Two events were wake-up calls. The first was Edward Snowden?s revelations in 2013 about the astonishing extent of secret U.S. government monitoring of digital networks at home and abroad. The U.S. government?s domestic surveillance is legally constrained, especially compared with what authoritarian states do. But this is much less true of private actors. Snowden?s documents gave us a glimpse of the scale of surveillance of our lives by U.S. tech platforms, and made plain how the government accessed privately collected data to serve its national-security needs.
And that’s got literally nothing to do with America’s approach to free speech online.
The “second” wake up call does relate to speech, but perhaps not in the way the authors mean:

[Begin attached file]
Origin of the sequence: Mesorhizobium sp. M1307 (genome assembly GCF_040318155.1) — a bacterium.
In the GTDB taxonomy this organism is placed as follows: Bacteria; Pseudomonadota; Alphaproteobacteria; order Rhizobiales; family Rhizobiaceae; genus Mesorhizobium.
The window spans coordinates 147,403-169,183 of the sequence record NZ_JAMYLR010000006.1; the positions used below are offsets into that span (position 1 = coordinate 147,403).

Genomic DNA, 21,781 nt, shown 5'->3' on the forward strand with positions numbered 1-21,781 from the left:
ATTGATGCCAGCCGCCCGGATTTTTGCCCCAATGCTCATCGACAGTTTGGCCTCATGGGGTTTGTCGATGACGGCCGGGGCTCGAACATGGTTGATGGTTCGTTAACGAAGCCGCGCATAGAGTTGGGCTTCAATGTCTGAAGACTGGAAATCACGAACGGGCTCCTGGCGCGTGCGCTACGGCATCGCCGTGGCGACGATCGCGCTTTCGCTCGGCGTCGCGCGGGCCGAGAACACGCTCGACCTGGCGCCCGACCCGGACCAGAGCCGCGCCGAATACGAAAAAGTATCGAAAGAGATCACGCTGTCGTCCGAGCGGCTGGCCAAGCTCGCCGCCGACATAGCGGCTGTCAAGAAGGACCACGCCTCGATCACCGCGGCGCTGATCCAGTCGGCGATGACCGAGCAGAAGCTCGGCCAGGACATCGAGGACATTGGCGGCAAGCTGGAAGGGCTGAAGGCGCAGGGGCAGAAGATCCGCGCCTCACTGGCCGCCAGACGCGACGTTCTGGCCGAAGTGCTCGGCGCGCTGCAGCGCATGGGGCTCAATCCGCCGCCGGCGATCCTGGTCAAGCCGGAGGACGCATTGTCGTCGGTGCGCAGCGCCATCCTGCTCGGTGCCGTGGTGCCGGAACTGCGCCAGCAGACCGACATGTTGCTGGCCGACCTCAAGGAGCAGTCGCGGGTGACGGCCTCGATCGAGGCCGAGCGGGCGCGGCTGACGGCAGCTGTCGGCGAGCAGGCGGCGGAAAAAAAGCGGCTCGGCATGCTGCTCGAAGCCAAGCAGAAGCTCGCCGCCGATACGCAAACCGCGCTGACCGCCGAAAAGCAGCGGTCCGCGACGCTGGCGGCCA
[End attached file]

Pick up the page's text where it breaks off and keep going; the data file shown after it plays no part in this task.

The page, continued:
The second wake-up call was Russia?s interference in the 2016 election. As Barack Obama noted, the most consequential misinformation campaign in modern history was ?not particularly sophisticated?this was not some elaborate, complicated espionage scheme.? Russia used a simple phishing attack and a blunt and relatively limited social-media strategy to disrupt the legitimacy of the 2016 election and wreak still-ongoing havoc on the American political system. The episode showed how easily a foreign adversary could exploit the United States? deep reliance on relatively unregulated digital networks. It also highlighted how legal limitations grounded in the First Amendment (freedom of speech and press) and the Fourth Amendment (privacy) make it hard for the U.S. government to identify, prevent, and respond to malicious cyber operations from abroad.